The chairman of the Senate transportation committee on Wednesday asked Transportation Secretary Ray LaHood how his agency plans to address delays in regulating car seats for older children and those over 65 pounds.
In a letter to LaHood, Sen. John D. Rockefeller IV (D-W.Va.) said he was surprised to learn in a March 14 Washington Post story that seats for children over 65 pounds have no government safety standards, because the government has yet to develop an accurate child-size crash test dummy. A 2002 federal law required that the 78-pound dummy be developed by 2004.
Rockefeller said that delay and the fact that a lack of test dummies has also left no government standards for side-impact protections in seats for infants and toddlers “are of real concern to me.” Rockefeller praised LaHood for his attention to safety issues and said he wanted to know by April 20 what the department will do to ensure that seats for older children provide proper protections.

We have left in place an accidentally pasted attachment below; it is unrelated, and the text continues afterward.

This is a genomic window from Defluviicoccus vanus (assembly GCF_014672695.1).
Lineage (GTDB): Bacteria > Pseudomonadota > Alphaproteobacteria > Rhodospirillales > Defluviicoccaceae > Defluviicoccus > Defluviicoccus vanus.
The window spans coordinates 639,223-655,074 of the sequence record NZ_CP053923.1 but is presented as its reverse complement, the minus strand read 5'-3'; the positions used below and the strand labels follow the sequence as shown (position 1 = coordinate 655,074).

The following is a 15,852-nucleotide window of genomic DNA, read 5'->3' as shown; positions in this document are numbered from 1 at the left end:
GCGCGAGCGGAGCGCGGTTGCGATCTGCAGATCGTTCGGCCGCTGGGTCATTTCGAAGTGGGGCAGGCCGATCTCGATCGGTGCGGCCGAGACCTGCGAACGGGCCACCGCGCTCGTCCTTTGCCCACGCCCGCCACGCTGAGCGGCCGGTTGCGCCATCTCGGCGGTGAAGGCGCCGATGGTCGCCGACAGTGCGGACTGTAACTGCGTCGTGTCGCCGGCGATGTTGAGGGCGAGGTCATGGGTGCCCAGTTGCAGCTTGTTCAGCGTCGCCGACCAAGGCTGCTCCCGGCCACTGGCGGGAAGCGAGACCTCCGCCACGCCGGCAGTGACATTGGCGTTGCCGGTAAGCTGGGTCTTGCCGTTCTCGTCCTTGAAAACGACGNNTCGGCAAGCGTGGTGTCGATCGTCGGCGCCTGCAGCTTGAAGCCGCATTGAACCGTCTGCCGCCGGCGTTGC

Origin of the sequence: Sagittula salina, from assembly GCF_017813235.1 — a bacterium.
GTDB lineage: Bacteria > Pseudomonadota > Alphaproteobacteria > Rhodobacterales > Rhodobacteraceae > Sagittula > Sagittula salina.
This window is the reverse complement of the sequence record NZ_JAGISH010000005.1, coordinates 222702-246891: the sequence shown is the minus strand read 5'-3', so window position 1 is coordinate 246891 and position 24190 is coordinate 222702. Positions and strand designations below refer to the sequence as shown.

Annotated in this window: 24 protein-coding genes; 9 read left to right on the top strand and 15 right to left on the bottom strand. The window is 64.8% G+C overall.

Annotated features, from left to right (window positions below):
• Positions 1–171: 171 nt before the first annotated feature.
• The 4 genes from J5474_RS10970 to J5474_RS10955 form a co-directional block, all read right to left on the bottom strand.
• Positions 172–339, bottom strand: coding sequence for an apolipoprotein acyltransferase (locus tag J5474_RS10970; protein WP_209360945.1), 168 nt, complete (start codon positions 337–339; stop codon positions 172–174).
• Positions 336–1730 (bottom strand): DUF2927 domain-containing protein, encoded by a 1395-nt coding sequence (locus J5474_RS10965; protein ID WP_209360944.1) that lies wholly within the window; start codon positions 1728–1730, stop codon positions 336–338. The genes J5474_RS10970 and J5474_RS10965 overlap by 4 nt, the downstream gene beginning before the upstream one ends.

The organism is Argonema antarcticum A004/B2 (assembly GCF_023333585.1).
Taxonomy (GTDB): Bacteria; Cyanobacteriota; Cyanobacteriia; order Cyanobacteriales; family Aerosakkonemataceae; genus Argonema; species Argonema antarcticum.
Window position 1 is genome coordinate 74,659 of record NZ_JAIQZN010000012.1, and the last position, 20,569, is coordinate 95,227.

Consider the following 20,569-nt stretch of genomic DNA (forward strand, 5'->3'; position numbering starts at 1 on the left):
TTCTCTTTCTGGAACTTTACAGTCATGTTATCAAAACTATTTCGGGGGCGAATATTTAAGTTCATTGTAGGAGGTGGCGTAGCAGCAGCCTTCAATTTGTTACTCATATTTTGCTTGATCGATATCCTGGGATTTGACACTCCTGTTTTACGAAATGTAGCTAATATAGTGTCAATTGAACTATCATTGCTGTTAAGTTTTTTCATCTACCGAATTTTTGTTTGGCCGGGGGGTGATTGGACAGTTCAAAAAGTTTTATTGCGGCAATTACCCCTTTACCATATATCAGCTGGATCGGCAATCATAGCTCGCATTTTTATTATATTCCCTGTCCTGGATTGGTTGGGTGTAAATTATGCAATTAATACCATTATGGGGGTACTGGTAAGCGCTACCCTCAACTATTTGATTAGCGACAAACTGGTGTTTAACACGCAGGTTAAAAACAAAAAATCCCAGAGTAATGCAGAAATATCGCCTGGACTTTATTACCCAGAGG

The National Highway Traffic Safety Administration has said it cannot set standards for child safety seats unless it has accurate child-size crash test dummies to ensure that manufacturers are meeting them. The child dummy being developed has had problems accurately measuring the amount of force that seats allow on the dummy’s head.
Manufacturers have begun making seats for children over 65 pounds because more children are overweight and many parents want their children in a harness car seat or belt-positioning booster seat as long as possible. Manufacturers have said they ensure safety-seat protections via their internal testing.